More grammatical errors. the author implies that teachers could be found in unexpected places. Also, the use of the word "unexpected" denotes that the reader should be surprised that women could be found in such unlikely locations —Preceding unsigned comment added by FilthyLilith (talkcontribs)


This article is absolute nonsense and should be deleted[edit]

This article is a good example of why wikipedia is insalvagable. Poorly written with no real scholarly background, its based on American sources and historiography too. Pathetic. —Preceding unsigned comment added by 86.40.211.212 (talk) 23:31, 22 November 2008 (UTC)

Thank you for your suggestion. When you feel an article needs improvement, please feel free to make those changes. Wikipedia is a wiki, so anyone can edit almost any article by simply following the edit this page link at the top. The Wikipedia community encourages you to be bold in updating pages. Don't worry too much about making honest mistakes — they're likely to be found and corrected quickly. If you're not sure how editing works, check out how to edit a page, or use the sandbox to try out your editing skills. New contributors are always welcome. You don't even need to log in (although there are many reasons why you might want to). -- Mwanner | Talk 23:54, 22 November 2008 (UTC)

What a pile of meaningless nonsense. Embaressing. 134.226.1.234 (talk) 16:13, 25 November 2008 (UTC)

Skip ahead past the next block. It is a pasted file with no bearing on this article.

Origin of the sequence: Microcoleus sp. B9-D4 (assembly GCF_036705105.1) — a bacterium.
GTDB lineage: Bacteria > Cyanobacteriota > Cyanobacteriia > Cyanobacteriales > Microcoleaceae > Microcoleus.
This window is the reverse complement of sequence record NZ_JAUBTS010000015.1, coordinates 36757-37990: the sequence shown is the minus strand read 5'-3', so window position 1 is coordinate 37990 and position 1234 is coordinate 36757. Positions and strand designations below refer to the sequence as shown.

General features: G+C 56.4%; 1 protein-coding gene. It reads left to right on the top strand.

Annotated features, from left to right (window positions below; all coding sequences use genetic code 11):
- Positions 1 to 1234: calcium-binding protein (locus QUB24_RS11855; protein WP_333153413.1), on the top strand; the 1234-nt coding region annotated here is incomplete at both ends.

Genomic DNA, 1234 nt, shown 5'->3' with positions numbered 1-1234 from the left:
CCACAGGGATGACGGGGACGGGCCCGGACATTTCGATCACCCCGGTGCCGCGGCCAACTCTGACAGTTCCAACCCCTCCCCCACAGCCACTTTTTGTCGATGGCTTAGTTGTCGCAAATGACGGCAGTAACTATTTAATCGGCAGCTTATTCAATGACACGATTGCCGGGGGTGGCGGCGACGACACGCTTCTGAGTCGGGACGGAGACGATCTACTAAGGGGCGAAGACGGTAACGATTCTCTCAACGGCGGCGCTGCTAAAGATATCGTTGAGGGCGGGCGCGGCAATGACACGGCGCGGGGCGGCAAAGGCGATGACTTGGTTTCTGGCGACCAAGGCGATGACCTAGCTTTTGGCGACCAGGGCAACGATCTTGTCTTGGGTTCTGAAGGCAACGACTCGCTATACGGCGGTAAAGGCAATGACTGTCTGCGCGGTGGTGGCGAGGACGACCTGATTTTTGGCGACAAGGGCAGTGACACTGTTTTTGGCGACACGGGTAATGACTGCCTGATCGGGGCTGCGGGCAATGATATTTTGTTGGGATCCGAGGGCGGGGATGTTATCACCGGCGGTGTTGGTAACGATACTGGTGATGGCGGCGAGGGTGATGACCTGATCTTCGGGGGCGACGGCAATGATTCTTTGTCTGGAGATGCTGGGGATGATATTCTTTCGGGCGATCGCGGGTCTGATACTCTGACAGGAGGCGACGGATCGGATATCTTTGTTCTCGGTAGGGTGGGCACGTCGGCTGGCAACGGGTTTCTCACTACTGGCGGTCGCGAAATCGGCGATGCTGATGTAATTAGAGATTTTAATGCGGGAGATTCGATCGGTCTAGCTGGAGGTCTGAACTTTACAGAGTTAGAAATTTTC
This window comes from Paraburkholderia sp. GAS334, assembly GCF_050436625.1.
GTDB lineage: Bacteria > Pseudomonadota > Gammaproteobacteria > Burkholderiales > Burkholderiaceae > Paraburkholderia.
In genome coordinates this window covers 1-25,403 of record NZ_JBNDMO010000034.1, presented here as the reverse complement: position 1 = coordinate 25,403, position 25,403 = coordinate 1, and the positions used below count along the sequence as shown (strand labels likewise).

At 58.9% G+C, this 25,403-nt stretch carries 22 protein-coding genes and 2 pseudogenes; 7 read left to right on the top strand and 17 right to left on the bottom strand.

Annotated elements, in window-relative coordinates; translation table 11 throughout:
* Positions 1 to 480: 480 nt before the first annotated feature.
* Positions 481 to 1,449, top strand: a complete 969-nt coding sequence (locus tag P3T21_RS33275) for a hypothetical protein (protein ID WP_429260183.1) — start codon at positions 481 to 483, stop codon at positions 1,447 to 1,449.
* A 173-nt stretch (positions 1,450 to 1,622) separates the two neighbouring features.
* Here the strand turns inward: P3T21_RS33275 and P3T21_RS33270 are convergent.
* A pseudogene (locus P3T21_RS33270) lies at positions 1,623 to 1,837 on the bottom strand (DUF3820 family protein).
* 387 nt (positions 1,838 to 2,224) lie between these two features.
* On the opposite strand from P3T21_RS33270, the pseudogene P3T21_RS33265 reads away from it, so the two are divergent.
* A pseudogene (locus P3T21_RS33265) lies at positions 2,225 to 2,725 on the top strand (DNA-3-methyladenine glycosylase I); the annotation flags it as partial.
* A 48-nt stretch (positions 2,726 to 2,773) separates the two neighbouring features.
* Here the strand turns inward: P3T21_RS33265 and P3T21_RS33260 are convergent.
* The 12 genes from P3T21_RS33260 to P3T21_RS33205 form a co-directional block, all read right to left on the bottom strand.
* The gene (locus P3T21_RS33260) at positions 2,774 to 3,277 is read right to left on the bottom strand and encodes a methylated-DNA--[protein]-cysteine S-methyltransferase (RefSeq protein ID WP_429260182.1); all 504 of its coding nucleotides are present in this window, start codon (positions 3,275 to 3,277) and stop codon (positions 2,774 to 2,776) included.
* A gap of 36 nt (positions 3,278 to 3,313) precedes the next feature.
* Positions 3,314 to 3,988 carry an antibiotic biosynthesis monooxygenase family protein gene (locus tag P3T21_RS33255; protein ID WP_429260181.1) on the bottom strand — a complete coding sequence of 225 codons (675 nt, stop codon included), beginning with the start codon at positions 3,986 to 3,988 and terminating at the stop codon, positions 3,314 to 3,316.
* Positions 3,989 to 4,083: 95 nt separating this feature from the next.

Needs overwriting by someone qualified[edit]

I think critical persons should not hesitate to substantially alter this article as its extremely naive and uninformative. Just go ahead and do it. For a start I agree with the comment above 'The Women's History article really should be about the rise of the field of women's history'. I myself lack basic information to do this. eg Does anyone know when the term first started to be used (I mean other than that in the absence of other info I would assume as part of 'second wave feminism' but wondering if the first wave feminists were also interested in this area). Or at least if there is anything like a Women's history conference, associations, journals, courses named this, academics who state this as their field etc. If so, chuck it in here and delete other stuff. Also, cover any opposition to the term. —Preceding unsigned comment added by Lucy1958 (talkcontribs) 03:54, 10 October 2009 (UTC)

Why isnt there a "Mens history"?[edit]

just curios greets--Lexikon-Duff (talk) 02:51, 21 July 2011 (UTC)

There is a men's history. It's called "His" Story. --Henriettapussycat (talk) 21:39, 1 August 2011 (UTC)
If that's a serious question, Lexikon-Duff, I'm happy to try to answer it, or at least point you to some readings. And actually, over the last decade or two, there have been scholars who specialize in "masculinity studies," and what historically made a man a man, and "men's history." Cynwolfe (talk) 21:43, 1 August 2011 (UTC)

This article was edited as part of an edit-a-thon[edit]


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This article was edited as part of the San Francisco WikiWomen's Edit-a-thon. The editor who attended the event may be a new editor. In an effort to support new editor's & a healthy environment, please assume good faith to their contributions before making changes. Thank you! Sarah (talk) 20:23, 18 June 2012 (UTC)